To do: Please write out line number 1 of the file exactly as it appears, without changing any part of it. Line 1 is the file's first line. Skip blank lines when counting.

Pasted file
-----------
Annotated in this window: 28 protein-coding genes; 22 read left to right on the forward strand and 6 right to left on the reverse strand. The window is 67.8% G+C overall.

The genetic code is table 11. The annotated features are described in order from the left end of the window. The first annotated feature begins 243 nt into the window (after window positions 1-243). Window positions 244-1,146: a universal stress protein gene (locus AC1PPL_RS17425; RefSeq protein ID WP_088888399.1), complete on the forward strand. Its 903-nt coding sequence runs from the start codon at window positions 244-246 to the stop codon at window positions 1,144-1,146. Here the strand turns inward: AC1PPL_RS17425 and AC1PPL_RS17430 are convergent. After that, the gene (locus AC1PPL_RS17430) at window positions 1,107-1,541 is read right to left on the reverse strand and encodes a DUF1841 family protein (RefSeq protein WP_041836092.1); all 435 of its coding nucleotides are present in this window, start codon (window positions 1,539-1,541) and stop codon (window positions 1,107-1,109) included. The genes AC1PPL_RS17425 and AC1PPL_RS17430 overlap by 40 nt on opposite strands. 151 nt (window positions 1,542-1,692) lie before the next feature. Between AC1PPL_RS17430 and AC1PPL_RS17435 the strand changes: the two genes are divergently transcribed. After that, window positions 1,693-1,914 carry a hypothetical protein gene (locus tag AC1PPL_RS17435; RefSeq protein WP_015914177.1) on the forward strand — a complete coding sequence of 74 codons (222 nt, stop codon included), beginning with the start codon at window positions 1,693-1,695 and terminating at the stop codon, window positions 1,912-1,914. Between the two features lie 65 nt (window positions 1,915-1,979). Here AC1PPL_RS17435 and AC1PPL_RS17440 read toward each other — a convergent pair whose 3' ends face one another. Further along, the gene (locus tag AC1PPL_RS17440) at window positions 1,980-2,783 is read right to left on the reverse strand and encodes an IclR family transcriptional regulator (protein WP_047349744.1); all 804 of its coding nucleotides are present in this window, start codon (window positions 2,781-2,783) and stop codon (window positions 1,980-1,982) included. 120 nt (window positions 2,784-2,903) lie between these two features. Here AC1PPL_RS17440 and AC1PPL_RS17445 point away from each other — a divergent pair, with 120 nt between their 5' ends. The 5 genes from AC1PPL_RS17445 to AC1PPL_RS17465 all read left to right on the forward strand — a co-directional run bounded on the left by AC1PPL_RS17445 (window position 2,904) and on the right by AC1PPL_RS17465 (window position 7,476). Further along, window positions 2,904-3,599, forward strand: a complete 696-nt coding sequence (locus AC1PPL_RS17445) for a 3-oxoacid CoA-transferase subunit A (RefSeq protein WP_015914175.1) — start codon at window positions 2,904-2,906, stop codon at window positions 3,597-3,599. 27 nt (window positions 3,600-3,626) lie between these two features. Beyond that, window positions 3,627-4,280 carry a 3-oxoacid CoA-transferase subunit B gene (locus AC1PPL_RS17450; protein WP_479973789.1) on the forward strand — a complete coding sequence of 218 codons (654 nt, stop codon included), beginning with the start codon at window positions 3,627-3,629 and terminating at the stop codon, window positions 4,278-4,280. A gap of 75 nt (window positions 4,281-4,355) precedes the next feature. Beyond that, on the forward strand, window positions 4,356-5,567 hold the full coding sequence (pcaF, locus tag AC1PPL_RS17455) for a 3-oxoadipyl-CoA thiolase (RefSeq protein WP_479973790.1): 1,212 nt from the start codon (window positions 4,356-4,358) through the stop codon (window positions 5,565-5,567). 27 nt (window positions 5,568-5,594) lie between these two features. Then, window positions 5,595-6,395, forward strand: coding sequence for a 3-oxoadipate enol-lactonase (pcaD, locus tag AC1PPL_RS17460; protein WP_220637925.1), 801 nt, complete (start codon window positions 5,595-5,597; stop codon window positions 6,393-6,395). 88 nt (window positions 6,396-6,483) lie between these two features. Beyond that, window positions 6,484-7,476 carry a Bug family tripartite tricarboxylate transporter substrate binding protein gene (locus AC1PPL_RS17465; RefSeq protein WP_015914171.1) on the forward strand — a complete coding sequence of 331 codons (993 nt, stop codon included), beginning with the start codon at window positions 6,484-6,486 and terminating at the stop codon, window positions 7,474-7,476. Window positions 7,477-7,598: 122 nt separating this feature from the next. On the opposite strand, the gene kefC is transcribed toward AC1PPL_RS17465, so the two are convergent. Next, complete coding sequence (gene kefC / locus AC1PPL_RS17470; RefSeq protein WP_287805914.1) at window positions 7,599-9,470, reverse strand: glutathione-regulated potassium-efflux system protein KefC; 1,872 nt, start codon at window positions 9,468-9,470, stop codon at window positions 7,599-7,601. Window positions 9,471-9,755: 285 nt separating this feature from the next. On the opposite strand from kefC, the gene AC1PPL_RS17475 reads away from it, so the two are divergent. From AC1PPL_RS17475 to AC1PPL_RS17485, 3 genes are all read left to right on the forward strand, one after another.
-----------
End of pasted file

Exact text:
Annotated in this window: 28 protein-coding genes; 22 read left to right on the forward strand and 6 right to left on the reverse strand. The window is 67.8% G+C overall.